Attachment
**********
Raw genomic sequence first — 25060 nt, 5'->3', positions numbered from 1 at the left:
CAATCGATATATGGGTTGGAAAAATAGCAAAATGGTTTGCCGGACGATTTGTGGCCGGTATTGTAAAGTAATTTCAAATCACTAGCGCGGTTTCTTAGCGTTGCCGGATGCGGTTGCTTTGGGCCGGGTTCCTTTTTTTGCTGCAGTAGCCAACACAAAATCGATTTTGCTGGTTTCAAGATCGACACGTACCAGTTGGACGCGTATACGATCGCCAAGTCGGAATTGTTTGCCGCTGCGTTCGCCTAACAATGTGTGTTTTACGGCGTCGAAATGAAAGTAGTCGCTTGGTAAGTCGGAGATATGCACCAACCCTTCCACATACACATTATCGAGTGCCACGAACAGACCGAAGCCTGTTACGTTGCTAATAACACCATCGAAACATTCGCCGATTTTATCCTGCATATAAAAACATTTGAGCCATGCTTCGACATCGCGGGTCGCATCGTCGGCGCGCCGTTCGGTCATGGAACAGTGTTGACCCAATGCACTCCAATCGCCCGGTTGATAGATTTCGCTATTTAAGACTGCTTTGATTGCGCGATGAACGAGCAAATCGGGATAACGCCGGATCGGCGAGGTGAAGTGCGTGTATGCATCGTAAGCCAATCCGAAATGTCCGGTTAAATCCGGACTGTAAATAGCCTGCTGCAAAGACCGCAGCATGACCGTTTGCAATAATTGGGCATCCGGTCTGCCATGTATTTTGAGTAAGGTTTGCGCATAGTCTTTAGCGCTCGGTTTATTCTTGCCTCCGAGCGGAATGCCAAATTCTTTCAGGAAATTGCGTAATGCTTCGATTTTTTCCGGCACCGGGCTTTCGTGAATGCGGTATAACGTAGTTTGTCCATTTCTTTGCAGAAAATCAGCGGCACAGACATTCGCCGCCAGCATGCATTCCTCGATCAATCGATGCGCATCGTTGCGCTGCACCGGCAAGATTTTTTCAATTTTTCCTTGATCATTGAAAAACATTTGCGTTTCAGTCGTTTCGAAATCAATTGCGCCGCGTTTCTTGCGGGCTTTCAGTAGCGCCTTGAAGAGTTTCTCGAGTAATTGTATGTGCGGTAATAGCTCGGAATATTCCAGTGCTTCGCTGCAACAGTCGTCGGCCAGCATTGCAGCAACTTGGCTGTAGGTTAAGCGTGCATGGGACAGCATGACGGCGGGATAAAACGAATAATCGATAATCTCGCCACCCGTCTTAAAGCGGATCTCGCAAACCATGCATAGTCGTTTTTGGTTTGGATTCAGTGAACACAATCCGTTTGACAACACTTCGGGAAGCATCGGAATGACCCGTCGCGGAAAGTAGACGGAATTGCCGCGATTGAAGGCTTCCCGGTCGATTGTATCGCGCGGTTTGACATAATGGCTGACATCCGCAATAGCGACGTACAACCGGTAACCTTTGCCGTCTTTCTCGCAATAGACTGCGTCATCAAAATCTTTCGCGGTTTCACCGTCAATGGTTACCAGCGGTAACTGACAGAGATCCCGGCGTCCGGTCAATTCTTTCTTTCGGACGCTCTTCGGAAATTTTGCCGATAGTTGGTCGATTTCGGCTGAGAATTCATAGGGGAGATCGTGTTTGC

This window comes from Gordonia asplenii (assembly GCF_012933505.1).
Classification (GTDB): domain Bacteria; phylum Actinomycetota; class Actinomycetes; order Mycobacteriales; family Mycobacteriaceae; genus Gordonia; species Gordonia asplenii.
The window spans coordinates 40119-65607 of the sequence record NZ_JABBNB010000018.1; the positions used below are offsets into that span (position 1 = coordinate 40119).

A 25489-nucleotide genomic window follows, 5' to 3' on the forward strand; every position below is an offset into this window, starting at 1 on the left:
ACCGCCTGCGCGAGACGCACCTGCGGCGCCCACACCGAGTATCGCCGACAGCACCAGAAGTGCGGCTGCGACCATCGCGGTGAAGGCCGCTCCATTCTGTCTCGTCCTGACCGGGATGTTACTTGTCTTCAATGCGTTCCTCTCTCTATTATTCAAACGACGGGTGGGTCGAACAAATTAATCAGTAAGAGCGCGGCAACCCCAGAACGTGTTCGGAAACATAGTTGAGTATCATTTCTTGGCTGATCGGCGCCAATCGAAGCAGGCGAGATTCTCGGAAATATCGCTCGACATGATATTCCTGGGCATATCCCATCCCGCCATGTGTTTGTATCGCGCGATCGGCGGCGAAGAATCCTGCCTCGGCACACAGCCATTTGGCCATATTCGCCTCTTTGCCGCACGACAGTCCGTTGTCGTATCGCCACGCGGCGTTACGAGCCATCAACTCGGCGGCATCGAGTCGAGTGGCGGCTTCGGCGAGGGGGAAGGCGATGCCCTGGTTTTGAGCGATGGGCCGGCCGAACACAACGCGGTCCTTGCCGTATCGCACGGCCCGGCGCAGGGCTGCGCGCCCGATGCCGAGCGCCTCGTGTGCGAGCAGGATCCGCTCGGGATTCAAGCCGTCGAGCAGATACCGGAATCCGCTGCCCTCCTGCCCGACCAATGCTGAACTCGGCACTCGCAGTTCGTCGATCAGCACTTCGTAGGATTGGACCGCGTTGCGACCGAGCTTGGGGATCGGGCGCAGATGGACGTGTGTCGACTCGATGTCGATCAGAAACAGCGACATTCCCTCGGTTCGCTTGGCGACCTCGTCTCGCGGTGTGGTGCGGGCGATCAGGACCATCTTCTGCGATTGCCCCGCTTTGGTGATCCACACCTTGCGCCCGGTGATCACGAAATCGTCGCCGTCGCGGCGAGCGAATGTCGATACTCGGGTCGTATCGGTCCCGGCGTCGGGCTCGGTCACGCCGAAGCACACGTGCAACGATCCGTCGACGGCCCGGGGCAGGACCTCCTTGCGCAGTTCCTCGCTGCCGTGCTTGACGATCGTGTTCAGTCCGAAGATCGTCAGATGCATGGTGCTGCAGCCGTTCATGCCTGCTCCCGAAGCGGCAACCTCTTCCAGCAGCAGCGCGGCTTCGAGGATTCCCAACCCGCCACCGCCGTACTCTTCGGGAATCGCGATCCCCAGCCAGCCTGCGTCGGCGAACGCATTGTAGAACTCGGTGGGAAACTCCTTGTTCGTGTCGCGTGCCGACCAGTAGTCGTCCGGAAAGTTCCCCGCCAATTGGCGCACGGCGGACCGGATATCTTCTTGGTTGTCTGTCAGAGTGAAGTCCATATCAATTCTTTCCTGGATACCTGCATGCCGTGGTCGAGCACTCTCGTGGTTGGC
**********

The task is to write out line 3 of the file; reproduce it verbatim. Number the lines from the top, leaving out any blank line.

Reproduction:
This window comes from Gordonia asplenii (assembly GCF_012933505.1).